0 628 96

    ABO blood group and rhesus factor association with inpatient COVID-19 mortality and severity: a two-year retrospective review

    Alexander T. Phan, Ari A. Ucar, Aldin Malkoc, Janie Hu, Luke Buxton, Alan W. Tseng, Fanglong Dong, Julie P.T. Nguyễn, Arnav P. Modi, Ojas Deshpande, Johnson Lay, Andrew Ku, Dotun Ogunyemi, Sarkis Arabian

    Blood Res 2023; 58(3): 138-144

    Abstract : Background
    Early reports have indicated a relationship between ABO and rhesus blood group types and infection with SARS-CoV-2. We aim to examine blood group type associations with COVID-19 mortality and disease severity.
    This is a retrospective chart review of patients ages 18 years or older admitted to the hospital with COVID-19 between January 2020 and December 2021. The primary outcome was COVID-19 mortality with respect to ABO blood group type. The secondary outcomes were 1. Severity of COVID-19 with respect to ABO blood group type, and 2. Rhesus factor association with COVID-19 mortality and disease severity. Disease severity was defined by degree of supplemental oxygen requirements (ambient air, low-flow, high-flow, non-invasive mechanical ventilation, and invasive mechanical ventilation).
    The blood type was collected on 596 patients with more than half (54%, N=322) being O+. The ABO blood type alone was not statistically associated with mortality (P=0.405), while the RH blood type was statistically associated with mortality (P<0.001). There was statistically significant association between combined ABO and RH blood type and mortality (P=0.014). Out of the mortality group, the O+ group had the highest mortality (52.3%), followed by A+ (22.8%). The combined ABO and RH blood type was statistically significantly associated with degree of supplemental oxygen requirements (P=0.005). The Kaplan-Meier curve demonstrated that Rh- patients had increased mortality.
    ABO blood type is not associated with COVID-19 severity and mortality. Rhesus factor status is associated with COVID-19 severity and mortality. Rhesus negative patients were associated with increased mortality risk.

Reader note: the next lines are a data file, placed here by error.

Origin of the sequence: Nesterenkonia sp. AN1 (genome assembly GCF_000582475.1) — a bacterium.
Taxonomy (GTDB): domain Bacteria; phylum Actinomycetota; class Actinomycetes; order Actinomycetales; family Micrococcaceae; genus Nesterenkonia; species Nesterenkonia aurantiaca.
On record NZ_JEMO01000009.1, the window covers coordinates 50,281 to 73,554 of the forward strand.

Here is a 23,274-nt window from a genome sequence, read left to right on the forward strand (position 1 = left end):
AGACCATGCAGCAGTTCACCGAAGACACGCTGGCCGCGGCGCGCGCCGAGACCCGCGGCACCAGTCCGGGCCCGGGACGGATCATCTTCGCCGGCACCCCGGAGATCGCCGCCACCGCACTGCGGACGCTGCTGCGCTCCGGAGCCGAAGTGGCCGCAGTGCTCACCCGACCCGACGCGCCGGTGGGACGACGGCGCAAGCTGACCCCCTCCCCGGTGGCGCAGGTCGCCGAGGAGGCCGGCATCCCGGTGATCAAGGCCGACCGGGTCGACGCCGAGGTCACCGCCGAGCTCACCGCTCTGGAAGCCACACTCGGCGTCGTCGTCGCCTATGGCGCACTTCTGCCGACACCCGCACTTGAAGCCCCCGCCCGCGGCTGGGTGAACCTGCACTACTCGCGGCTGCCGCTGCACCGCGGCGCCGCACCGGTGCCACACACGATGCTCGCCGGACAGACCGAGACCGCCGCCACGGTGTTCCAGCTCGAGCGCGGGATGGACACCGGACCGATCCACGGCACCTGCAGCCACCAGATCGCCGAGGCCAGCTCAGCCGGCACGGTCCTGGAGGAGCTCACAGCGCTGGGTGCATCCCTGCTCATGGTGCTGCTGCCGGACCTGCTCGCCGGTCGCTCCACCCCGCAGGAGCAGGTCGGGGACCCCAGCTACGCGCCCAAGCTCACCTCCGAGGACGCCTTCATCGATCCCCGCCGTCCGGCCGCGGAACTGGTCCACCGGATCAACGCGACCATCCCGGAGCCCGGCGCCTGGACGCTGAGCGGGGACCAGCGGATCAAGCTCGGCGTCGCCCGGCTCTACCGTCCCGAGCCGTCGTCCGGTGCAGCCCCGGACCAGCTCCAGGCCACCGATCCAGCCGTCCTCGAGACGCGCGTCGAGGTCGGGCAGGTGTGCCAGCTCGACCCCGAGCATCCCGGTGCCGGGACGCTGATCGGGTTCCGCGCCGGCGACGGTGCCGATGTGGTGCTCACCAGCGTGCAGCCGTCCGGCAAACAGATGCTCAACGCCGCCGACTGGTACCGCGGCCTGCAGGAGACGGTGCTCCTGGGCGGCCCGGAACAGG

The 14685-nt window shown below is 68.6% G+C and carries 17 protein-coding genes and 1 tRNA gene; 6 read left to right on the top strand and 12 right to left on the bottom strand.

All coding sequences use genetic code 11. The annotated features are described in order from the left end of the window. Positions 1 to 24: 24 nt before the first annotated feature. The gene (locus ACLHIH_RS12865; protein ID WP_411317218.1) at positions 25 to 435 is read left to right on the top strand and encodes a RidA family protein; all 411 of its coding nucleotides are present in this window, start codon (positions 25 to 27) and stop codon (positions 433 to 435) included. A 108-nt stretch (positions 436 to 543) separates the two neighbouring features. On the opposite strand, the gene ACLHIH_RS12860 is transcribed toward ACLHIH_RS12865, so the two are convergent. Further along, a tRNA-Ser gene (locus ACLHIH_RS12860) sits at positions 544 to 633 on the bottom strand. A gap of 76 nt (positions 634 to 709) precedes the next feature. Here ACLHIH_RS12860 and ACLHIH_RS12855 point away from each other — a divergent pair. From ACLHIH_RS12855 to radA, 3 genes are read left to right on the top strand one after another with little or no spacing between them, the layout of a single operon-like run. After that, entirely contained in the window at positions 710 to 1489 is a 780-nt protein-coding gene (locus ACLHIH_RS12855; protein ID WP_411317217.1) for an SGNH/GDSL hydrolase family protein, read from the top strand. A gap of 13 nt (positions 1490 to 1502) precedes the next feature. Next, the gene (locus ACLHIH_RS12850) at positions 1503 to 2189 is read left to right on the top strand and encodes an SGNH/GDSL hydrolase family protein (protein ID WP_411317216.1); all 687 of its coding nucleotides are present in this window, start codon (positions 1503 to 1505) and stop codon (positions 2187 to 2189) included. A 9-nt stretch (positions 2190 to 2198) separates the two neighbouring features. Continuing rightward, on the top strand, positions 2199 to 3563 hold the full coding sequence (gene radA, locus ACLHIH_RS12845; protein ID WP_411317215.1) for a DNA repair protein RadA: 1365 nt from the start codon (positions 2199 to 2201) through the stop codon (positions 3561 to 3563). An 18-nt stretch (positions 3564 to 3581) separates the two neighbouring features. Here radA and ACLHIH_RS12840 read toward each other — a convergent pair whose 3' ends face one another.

• Letter to the Editor 2023-09-30

    0 685 176

    Fecal microbiota transplantation for steroid-refractory gastrointestinal graft-versus-host disease

    Hyun Min Kim, Joonyeop Lee, Seokjin Kim, Jong Wook Lee, Hee-Je Kim, Young-Seok Cho

    Blood Res 2023; 58(3): 145-148
  • Letter to the Editor 2023-09-30

    0 271 133

    Hairy cell leukemia presenting as a pleural mass without leukemic component: a case report

    Ahmad Alshomrani, Jeffrey J. Cannatella, Hina Qureishi

    Blood Res 2023; 58(3): 148-151
  • Letter to the Editor 2023-09-30

    0 317 158

    Co-existence of RUNX1-RUNX1T1 and BCR-ABL1 in acute myeloid leukemia: a case report

    Suji Park, Jae-Ryong Shim, Ji Hyun Lee, Jin-Yeong Han

    Blood Res 2023; 58(3): 151-155
  • Letter to the Editor 2023-09-30

    0 366 173

    Concomitant ruxolitinib with cytarabine-based induction chemotherapy in secondary acute myeloid leukemia evolving from myeloproliferative neoplasm

    Dong Hyun Kim, Ja Min Byun, Dong-Yeop Shin, Inho Kim, Sung-Soo Yoon, Youngil Koh

    Blood Res 2023; 58(3): 155-157
  • Letter to the Editor 2023-09-30

    0 356 60

    A challenging diagnosis of hepatosplenic T cell lymphoma in a 10-year-old child

    Sadiq Khalaf Ali, Saad Abdulbaqi Alomar, Hussam Mahmood Salih, Nooran Salem Yaseen

    Blood Res 2023; 58(3): 157-161
  • Letter to the Editor 2023-09-30

    1 339 87

    Atypical posterior reversible encephalopathy syndrome secondary to dasatinib

    Amiya Ranjan Nayak, Deepika Yadav, Priyanka Naranje, Jasmita Dass, Pradeep Kumar, Mukul Aggarwal

    Blood Res 2023; 58(3): 161-163
  • Erratum 2023-09-30

    0 156 43


    Blood Res 2023; 58(3): 164-164
Blood Res
Sep 30, 2023 Vol.58 No.3, pp. 125~164

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pISSN 2287-979X
eISSN 2288-0011